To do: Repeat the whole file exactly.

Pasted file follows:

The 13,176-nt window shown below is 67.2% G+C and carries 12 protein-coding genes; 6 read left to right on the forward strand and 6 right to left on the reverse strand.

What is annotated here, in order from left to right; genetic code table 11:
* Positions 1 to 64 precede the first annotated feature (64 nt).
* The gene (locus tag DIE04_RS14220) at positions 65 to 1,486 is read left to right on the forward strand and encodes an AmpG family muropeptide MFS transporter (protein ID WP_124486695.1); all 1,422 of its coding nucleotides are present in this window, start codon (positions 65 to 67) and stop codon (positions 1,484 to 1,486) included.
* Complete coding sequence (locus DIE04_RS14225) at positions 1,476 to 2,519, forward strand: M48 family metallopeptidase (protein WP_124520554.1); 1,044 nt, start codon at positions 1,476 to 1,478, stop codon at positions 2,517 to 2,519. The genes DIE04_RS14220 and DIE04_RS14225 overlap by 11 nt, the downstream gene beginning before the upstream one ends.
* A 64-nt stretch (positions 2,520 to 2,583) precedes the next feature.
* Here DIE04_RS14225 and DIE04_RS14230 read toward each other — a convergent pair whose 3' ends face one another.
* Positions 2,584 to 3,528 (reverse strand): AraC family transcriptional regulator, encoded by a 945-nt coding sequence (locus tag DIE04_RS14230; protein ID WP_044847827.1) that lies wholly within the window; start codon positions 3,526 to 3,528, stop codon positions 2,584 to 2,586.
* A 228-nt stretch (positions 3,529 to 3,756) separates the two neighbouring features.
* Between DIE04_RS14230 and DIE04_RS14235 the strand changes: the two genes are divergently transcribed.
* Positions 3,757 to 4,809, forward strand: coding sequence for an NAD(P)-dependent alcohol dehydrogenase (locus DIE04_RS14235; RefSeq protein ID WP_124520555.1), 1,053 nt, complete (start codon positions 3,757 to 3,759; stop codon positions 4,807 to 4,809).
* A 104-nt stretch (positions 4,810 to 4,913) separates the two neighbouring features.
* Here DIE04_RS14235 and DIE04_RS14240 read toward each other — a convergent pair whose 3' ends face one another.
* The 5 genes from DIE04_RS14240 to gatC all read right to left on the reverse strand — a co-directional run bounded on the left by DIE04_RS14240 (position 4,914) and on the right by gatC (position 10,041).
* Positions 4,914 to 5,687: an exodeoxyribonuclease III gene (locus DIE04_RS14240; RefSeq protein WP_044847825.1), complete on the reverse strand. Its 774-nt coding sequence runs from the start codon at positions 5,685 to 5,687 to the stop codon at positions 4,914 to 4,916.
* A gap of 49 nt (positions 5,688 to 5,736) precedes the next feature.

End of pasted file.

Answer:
The 13,176-nt window shown below is 67.2% G+C and carries 12 protein-coding genes; 6 read left to right on the forward strand and 6 right to left on the reverse strand.

What is annotated here, in order from left to right; genetic code table 11:
* Positions 1 to 64 precede the first annotated feature (64 nt).
* The gene (locus tag DIE04_RS14220) at positions 65 to 1,486 is read left to right on the forward strand and encodes an AmpG family muropeptide MFS transporter (protein ID WP_124486695.1); all 1,422 of its coding nucleotides are present in this window, start codon (positions 65 to 67) and stop codon (positions 1,484 to 1,486) included.
* Complete coding sequence (locus DIE04_RS14225) at positions 1,476 to 2,519, forward strand: M48 family metallopeptidase (protein WP_124520554.1); 1,044 nt, start codon at positions 1,476 to 1,478, stop codon at positions 2,517 to 2,519. The genes DIE04_RS14220 and DIE04_RS14225 overlap by 11 nt, the downstream gene beginning before the upstream one ends.
* A 64-nt stretch (positions 2,520 to 2,583) precedes the next feature.
* Here DIE04_RS14225 and DIE04_RS14230 read toward each other — a convergent pair whose 3' ends face one another.
* Positions 2,584 to 3,528 (reverse strand): AraC family transcriptional regulator, encoded by a 945-nt coding sequence (locus tag DIE04_RS14230; protein ID WP_044847827.1) that lies wholly within the window; start codon positions 3,526 to 3,528, stop codon positions 2,584 to 2,586.
* A 228-nt stretch (positions 3,529 to 3,756) separates the two neighbouring features.
* Between DIE04_RS14230 and DIE04_RS14235 the strand changes: the two genes are divergently transcribed.
* Positions 3,757 to 4,809, forward strand: coding sequence for an NAD(P)-dependent alcohol dehydrogenase (locus DIE04_RS14235; RefSeq protein ID WP_124520555.1), 1,053 nt, complete (start codon positions 3,757 to 3,759; stop codon positions 4,807 to 4,809).
* A 104-nt stretch (positions 4,810 to 4,913) separates the two neighbouring features.
* Here DIE04_RS14235 and DIE04_RS14240 read toward each other — a convergent pair whose 3' ends face one another.
* The 5 genes from DIE04_RS14240 to gatC all read right to left on the reverse strand — a co-directional run bounded on the left by DIE04_RS14240 (position 4,914) and on the right by gatC (position 10,041).
* Positions 4,914 to 5,687: an exodeoxyribonuclease III gene (locus DIE04_RS14240; RefSeq protein WP_044847825.1), complete on the reverse strand. Its 774-nt coding sequence runs from the start codon at positions 5,685 to 5,687 to the stop codon at positions 4,914 to 4,916.
* A gap of 49 nt (positions 5,688 to 5,736) precedes the next feature.